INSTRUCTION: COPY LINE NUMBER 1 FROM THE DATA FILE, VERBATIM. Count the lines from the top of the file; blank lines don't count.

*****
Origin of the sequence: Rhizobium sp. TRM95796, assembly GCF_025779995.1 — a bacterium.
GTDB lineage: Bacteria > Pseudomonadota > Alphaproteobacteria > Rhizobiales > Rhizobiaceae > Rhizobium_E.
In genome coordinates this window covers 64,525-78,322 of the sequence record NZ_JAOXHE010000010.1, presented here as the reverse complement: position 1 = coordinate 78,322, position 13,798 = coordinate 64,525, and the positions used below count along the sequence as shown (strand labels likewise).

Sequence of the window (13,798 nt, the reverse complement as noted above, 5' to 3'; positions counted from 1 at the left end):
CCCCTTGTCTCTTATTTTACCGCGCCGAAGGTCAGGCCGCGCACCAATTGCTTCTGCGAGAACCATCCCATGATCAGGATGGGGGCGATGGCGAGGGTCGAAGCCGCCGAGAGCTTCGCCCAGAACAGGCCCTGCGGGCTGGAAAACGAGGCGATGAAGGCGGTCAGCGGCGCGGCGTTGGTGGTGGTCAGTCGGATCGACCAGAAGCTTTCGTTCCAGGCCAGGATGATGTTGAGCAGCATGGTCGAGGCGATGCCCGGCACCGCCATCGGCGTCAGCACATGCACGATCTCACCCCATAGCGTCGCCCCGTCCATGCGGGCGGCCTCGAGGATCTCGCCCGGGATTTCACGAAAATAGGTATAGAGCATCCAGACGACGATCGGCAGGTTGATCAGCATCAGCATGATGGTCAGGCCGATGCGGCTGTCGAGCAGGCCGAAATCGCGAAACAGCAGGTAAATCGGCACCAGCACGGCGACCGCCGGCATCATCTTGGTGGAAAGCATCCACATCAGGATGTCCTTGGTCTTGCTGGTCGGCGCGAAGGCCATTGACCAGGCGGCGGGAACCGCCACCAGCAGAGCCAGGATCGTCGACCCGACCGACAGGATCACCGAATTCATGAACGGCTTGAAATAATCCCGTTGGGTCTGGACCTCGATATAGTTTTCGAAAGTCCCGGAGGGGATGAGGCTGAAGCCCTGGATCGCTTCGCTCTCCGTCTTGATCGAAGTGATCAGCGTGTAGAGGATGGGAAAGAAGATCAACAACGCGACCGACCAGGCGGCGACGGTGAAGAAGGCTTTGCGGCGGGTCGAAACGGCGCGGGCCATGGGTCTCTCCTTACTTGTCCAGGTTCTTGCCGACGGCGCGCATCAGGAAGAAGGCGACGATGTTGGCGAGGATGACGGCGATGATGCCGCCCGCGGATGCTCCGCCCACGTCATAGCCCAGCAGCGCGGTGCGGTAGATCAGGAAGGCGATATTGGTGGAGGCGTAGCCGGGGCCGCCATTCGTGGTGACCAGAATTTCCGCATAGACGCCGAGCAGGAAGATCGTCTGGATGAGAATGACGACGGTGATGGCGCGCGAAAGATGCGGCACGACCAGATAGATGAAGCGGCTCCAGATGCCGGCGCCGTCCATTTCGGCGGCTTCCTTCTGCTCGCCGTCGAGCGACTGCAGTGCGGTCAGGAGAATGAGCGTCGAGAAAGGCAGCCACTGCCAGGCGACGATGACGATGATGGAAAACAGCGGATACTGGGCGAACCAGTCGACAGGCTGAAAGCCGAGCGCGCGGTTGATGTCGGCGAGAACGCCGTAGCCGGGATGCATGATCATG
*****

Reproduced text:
Origin of the sequence: Rhizobium sp. TRM95796, assembly GCF_025779995.1 — a bacterium.